Friday, September 4, 2009

The Great Bathtub Race

The thrill of victory…and the agony of defeat…the human drama of athletic competition…this is the Great Bathtub Race! That is how Jim McKay probably would have introduced Nome, Alaska’s annual Great Bathtub Race if he were still with us…and had ever heard of the race.

Although it never appeared on Wide World of Sports, the Great Bathtub Race has been a Labor Day tradition in Nome since the 1970’s. Kentucky has its derby. New York City has its marathon. None of these compare to Nome’s Great Bathtub Race.

The race was the brainchild of former mayor Leo Rasmussen who created the event to attract visitors to his town. The idea of the race is simple. Contestants must push or pull bathtubs on wheels from the U.S. Post Office building down Nome’s main street to the finish line in front of City Hall; which also happens to be the old finish line for Alaska’s other famous race, the Iditarod. Unlike the Iditarod, however, the trek is only about 100 yards. To make things more interesting, teams must wear funny hats and suspenders and there must be at least 10 gallons of water left in the bottom of the tub at the finish.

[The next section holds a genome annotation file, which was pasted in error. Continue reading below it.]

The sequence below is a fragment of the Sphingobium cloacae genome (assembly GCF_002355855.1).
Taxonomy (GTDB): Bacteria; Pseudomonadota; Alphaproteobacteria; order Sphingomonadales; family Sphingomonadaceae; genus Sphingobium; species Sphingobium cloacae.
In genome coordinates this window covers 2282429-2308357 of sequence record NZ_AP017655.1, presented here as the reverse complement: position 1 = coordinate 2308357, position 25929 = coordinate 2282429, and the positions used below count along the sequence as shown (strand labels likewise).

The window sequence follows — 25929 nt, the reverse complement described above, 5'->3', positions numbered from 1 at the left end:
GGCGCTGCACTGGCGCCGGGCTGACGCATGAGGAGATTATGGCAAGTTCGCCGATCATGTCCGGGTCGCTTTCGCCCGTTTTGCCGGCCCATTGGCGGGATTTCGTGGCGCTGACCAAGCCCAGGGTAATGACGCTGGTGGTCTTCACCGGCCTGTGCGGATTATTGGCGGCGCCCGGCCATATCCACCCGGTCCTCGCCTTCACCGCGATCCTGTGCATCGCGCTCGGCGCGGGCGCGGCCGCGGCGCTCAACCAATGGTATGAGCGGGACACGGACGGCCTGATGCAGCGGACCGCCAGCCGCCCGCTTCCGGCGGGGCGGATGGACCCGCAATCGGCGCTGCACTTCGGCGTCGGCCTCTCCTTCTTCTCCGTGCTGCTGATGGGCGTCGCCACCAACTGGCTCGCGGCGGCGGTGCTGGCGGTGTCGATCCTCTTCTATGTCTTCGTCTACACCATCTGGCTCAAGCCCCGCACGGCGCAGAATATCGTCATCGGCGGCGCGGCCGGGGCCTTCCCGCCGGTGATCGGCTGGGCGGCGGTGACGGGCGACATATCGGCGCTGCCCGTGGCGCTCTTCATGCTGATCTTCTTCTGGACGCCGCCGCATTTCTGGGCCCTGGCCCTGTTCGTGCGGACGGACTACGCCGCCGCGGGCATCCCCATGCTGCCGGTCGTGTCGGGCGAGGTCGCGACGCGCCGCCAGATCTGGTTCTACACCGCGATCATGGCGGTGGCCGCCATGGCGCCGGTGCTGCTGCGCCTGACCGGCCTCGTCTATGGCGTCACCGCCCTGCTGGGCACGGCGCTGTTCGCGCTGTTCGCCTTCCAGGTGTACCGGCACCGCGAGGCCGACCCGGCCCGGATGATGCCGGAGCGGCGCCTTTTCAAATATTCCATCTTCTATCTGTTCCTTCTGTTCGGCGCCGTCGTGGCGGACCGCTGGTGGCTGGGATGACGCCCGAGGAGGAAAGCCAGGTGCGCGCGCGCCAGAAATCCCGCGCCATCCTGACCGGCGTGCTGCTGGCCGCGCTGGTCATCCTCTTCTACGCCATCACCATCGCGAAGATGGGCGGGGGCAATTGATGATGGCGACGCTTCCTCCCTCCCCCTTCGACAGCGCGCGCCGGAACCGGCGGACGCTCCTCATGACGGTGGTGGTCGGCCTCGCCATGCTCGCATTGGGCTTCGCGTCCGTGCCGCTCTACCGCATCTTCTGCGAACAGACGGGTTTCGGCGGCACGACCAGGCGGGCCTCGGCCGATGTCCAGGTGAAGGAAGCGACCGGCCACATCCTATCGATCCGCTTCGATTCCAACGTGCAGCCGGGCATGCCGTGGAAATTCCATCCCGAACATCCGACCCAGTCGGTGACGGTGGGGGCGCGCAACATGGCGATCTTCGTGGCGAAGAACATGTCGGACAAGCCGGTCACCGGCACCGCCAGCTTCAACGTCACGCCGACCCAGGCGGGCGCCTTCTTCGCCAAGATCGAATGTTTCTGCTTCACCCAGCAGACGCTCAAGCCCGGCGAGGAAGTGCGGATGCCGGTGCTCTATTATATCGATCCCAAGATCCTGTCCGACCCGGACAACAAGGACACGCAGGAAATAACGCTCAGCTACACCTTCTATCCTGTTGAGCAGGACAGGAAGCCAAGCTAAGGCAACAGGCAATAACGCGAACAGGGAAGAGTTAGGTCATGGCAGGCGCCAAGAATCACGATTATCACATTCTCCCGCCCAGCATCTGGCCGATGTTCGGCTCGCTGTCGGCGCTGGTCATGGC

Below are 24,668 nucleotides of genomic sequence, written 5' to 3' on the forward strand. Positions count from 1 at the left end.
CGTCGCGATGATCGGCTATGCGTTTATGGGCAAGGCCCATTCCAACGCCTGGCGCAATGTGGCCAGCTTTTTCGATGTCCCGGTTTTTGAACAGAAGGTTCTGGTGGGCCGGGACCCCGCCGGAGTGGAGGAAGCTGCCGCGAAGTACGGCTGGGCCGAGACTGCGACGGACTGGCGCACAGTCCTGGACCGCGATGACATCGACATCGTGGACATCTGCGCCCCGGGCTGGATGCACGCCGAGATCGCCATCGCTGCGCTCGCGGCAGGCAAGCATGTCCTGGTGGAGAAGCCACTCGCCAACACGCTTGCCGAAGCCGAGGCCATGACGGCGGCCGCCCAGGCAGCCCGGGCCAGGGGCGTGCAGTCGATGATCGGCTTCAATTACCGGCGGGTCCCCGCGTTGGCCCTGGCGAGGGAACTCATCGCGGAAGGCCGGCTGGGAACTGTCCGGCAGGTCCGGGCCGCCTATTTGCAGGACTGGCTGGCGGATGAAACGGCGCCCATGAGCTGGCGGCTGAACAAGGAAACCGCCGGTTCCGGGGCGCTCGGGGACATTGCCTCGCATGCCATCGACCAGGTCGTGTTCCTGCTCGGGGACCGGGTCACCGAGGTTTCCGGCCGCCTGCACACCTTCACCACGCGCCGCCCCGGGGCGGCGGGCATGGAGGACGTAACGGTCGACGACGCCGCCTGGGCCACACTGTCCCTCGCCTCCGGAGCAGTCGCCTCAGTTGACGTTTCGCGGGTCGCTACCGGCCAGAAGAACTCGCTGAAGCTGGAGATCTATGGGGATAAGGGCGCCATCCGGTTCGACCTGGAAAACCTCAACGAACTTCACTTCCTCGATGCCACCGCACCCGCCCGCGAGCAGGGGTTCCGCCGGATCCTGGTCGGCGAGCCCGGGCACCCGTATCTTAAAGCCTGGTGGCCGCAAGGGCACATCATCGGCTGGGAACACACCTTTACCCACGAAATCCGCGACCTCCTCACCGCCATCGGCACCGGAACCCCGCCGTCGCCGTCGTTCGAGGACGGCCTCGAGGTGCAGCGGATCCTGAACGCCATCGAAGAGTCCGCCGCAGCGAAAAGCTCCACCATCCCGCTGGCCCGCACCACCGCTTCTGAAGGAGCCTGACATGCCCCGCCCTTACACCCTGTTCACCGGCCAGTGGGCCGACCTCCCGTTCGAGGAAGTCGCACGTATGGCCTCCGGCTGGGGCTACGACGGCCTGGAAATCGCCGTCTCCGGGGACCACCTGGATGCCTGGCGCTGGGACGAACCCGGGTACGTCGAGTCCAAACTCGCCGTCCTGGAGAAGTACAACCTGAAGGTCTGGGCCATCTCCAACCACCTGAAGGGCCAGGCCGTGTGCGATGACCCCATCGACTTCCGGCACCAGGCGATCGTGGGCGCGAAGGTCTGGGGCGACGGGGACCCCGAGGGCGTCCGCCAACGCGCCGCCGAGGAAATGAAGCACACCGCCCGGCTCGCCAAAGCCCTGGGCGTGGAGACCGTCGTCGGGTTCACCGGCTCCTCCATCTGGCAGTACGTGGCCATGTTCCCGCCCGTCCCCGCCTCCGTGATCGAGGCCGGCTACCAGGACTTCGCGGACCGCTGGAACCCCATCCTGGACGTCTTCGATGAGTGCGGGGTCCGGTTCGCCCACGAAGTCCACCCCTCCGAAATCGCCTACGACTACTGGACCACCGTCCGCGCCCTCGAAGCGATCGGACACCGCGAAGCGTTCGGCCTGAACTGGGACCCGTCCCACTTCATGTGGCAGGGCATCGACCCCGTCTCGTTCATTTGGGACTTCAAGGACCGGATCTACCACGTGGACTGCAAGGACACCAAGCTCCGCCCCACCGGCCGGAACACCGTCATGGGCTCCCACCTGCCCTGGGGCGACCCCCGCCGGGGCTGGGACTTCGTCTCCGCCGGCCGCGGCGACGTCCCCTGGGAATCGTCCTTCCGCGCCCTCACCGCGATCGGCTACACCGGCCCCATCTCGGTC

Motorized tubs are prohibited. This eliminates jetted clawfoot tubs from the competition but otherwise there is no restriction on the construction of the bathtub. Built-in cast iron bathtubs are legal as are acrylic leg tubs. Leo Rasmussen prefers to race a cast iron clawfoot tub; although he’s only won the race once in the Great Bathtub Race’s storied history.

The winner of the race is rewarded with a trophy and, of course, the thrill of victory. There are no losers in the Great Bathtub Race but a year of ridicule from the winning team is sure to provide agony in defeat. When the race is concluded, the tubs are exchanged for newer, more efficient models in the Cash for Clunkers program. If your bathtub is a clunker, consider a new clawfoot tub or cast iron built-in tub from Shop 4 Classics. And enjoy your Labor Day!

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